Volume 47, Issue 1 (January 2002)
Age Estimation by Measuring the Racemization of Aspartic Acid from Total Amino Acid Content of Several Types of Bone and Rib Cartilage: A Preliminary Account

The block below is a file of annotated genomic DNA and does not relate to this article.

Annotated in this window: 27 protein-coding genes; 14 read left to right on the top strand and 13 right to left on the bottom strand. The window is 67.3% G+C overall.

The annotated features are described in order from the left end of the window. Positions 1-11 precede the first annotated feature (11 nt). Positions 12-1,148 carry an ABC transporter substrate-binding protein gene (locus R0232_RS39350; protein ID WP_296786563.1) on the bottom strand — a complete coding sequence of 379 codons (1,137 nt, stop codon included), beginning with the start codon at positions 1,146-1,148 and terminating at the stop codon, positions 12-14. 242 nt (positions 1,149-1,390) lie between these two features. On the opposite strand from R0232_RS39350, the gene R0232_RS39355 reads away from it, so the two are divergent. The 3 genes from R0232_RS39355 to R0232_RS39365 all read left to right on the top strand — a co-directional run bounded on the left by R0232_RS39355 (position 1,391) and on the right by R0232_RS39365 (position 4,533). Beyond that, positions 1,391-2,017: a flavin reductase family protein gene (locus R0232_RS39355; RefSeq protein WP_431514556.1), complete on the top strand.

Age estimation has been often performed based on the rate of aspartic acid racemization using bones. In this study, we investigated various kinds of bone and a cartilage for suitability to estimate age by racemization. Ten male cadavers aged 22 to 77 years at death were selected, and bone specimens and cartilage were taken from seven sites in each individual. The rate of racemization of aspartic acid among total amino acid contained in each specimen was analyzed by gas chromatography. The correlation coefficient between the rate of racemization and chronological age was relatively high in the sternum, skull, and femur. The rates of aspartic acid racemization were high in the costal cartilage, femur, and skull. In addition, we found that the rate of racemization was only slightly lower after the second irrigation than after the first irrigation in femur and skull bone specimens, but those of others were significantly lower. These findings showed that among the six different bones and rib cartilage, the skull and femur might be used most effectively for age estimation using total amino acid fraction.